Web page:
• The simplified model was then applied to comet 67P/Churyumov-Gerasimenko, taking into account three different volatile materials: H2O ice, CO2 ice, and CO ice (see Fig. 3). H2O ice can explain the gas-driven dust activity of comet 67P/Churyumov-Gerasimenko within a heliocentric distance of 2.5 AU. For CO2 ice and CO ice, the gas-driven dust activity is possible up to ~4 AU and ~5.5 AU, respectively. Thus, outgassing of H2O ice cannot drive the observed dust activity between 3.4 AU and 3.7 AU (position of comet 67P/Churyumov-Gerasimenko during the first dust size measurements in the inner coma; Rotundi et al. 2015).

  • The size range of the dust aggregates able to escape from the nucleus into space widens when the comet approaches the Sun and narrows with increasing heliocentric distance (see Fig. 3). Independent of the volatile material, the size range always ends at larger heliocentric distances with an aggregate radius of ~1 dm, which is also the observed size of cometary trails (see, e.g., Reach et al. 2000; Harmon et al. 2004; Nolan et al. 2006; Ishiguro 2008; Trigo-Rodriguez et al. 2010). The size range of the dust aggregates widens when the comet approaches to the Sun because the tensile strength of the dust aggregates decreases with increasing aggregate size. Thus, with higher pressure available at the ice-dust interface closer to the Sun, smaller dust aggregates can be released from the surface. Furthermore, the pressure increase enables larger dust aggregates to escape against the gravity of the nucleus into space. This can explain the presence of the aggregates larger than ~3 dm if these aggregates have been released during former perihelion passages. Recently, Soja et al. (2015) found that the trail of comet 67P/Churyumov-Gerasimenko is dominated by millimeter-sized particles. Our model can explain the release of these particles, but only with the activity of CO ice close to perihelion.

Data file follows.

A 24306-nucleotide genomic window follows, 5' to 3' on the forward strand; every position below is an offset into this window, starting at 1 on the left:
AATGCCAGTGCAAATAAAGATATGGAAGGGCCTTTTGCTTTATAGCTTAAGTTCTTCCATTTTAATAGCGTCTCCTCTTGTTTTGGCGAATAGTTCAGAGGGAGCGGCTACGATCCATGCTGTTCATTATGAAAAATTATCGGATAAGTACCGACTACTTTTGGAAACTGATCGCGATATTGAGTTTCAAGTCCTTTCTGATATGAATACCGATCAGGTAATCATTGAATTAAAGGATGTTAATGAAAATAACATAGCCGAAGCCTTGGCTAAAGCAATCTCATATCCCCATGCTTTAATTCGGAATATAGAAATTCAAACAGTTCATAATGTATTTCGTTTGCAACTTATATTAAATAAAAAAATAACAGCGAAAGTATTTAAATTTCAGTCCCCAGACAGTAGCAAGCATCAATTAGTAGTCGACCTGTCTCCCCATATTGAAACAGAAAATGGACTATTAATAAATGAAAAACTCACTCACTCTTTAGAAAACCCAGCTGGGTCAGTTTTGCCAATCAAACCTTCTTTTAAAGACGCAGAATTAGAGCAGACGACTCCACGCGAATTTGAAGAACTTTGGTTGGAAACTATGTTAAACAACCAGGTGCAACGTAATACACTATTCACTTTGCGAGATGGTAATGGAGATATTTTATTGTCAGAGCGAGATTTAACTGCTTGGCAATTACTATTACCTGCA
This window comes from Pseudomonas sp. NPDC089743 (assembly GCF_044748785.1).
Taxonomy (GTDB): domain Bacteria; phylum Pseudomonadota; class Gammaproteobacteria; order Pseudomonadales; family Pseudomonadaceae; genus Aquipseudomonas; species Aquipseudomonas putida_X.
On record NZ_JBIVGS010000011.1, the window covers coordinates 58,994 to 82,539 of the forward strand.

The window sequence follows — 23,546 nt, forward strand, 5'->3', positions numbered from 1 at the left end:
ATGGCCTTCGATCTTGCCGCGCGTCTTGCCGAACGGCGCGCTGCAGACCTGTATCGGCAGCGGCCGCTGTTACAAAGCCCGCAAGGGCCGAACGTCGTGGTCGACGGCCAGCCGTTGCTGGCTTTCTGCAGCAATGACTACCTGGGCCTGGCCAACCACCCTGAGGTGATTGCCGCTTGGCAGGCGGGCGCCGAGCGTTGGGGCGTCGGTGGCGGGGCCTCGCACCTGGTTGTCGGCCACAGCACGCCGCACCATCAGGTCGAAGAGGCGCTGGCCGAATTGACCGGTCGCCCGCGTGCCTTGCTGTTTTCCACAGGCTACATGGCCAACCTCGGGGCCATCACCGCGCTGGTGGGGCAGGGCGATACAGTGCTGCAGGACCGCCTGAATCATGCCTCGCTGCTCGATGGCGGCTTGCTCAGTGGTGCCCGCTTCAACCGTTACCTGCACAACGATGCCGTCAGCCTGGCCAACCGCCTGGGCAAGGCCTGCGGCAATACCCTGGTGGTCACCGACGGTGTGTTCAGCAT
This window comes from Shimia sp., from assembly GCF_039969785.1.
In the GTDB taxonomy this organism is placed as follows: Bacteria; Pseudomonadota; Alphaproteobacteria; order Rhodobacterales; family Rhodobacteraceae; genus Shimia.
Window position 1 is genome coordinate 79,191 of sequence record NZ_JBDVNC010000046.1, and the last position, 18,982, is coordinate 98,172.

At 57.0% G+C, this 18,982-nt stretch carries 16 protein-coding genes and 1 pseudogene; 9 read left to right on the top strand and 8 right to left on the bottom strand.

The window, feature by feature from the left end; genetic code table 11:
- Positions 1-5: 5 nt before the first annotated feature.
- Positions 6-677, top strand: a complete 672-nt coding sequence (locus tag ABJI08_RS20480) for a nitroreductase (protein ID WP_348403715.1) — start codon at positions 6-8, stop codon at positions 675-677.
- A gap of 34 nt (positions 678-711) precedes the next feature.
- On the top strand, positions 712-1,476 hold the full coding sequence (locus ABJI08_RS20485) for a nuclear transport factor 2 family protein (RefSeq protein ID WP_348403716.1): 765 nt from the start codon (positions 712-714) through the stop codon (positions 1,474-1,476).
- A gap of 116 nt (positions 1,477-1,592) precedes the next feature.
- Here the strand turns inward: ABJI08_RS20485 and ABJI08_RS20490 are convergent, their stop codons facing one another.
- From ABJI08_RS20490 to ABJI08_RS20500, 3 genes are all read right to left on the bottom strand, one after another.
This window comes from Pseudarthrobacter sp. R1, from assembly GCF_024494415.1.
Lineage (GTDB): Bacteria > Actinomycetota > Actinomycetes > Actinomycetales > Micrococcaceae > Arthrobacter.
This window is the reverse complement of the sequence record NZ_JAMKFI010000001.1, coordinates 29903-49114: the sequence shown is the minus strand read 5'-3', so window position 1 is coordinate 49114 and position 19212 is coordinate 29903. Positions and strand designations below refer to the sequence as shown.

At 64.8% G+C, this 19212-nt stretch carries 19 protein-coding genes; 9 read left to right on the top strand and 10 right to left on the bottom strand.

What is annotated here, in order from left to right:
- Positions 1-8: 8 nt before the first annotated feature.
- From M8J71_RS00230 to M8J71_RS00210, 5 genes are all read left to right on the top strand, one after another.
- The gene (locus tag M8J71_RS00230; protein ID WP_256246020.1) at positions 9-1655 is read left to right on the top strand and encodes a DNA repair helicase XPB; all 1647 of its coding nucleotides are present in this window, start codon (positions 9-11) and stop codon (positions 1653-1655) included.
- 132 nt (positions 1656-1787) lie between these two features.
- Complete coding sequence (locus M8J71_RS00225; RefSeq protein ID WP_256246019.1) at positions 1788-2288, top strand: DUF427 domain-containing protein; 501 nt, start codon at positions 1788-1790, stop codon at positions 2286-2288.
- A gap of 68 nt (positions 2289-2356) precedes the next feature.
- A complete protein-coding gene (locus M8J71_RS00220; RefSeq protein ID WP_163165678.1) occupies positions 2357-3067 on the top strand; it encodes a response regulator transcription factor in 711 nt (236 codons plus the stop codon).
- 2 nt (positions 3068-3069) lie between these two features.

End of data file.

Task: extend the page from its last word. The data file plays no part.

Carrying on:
• The model can explain the presence of bound grains (with radii between 2 cm and 1 m ; Rotundi et al. 2015) close to the nucleus of comet 67P/Churyumov-Gerasimenko (dashed-dotted box in Fig. 3). However, the smaller particles detected by GIADA and OSIRIS NAC onboard the Rosetta spacecraft at heliocentric distances between 3.4 AU and 3.7 AU (dotted boxes in Fig. 3; Rotundi et al. 2015) and between 2.4 AU and 3.4 AU (Della Corte et al. 2015) cannot be released by the gas pressure at these heliocentric distances. These particles must be the product of a disintegration of larger dust aggregates in the coma. Furthermore, our model roughly agrees with the findings by Fulle et al. (2015), showing that particles with radii of a few millimeters are a good model for the OSIRIS observations of free-floating particles in the coma.

  • The release of micrometer-sized monomer grains is not possible because of the relatively high tensile strength required to detach the grains from the surface (~1 kPa; see Blum et al. 2014). This high gas pressure cannot be reached at the ice-dust interface under normal conditions.

The results we discussed can also be used to model the gas-driven dust activity of other comets. The application of our simplified model to another comet would shift the largest dust-aggregate size (upper limitation of the blue areas in Fig. 3) and thereby the heliocentric distance at which the dust activity starts.